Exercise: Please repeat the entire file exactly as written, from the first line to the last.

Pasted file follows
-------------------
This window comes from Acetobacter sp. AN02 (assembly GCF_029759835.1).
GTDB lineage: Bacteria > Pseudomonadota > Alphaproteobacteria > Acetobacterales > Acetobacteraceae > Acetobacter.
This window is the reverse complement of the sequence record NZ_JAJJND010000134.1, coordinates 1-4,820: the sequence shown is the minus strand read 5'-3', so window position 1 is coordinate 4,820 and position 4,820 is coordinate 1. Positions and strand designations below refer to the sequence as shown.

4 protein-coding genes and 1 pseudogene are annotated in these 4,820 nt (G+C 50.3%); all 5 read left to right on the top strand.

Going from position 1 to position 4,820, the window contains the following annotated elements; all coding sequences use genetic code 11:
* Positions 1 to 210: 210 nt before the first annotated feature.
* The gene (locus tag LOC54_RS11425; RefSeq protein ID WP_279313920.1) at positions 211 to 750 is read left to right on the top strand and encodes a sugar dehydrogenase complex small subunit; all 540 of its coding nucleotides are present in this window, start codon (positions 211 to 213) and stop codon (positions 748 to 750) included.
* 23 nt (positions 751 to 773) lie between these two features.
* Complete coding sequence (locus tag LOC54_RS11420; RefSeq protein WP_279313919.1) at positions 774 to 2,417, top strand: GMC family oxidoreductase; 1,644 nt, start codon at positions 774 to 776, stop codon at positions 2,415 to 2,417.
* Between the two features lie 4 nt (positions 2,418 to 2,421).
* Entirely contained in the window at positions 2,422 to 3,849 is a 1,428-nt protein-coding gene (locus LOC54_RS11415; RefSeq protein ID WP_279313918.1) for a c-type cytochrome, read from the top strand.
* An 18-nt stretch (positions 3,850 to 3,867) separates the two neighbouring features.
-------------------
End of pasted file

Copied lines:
This window comes from Acetobacter sp. AN02 (assembly GCF_029759835.1).
GTDB lineage: Bacteria > Pseudomonadota > Alphaproteobacteria > Acetobacterales > Acetobacteraceae > Acetobacter.
This window is the reverse complement of the sequence record NZ_JAJJND010000134.1, coordinates 1-4,820: the sequence shown is the minus strand read 5'-3', so window position 1 is coordinate 4,820 and position 4,820 is coordinate 1. Positions and strand designations below refer to the sequence as shown.

4 protein-coding genes and 1 pseudogene are annotated in these 4,820 nt (G+C 50.3%); all 5 read left to right on the top strand.

Going from position 1 to position 4,820, the window contains the following annotated elements; all coding sequences use genetic code 11:
* Positions 1 to 210: 210 nt before the first annotated feature.
* The gene (locus tag LOC54_RS11425; RefSeq protein ID WP_279313920.1) at positions 211 to 750 is read left to right on the top strand and encodes a sugar dehydrogenase complex small subunit; all 540 of its coding nucleotides are present in this window, start codon (positions 211 to 213) and stop codon (positions 748 to 750) included.
* 23 nt (positions 751 to 773) lie between these two features.
* Complete coding sequence (locus tag LOC54_RS11420; RefSeq protein WP_279313919.1) at positions 774 to 2,417, top strand: GMC family oxidoreductase; 1,644 nt, start codon at positions 774 to 776, stop codon at positions 2,415 to 2,417.
* Between the two features lie 4 nt (positions 2,418 to 2,421).
* Entirely contained in the window at positions 2,422 to 3,849 is a 1,428-nt protein-coding gene (locus LOC54_RS11415; RefSeq protein ID WP_279313918.1) for a c-type cytochrome, read from the top strand.
* An 18-nt stretch (positions 3,850 to 3,867) separates the two neighbouring features.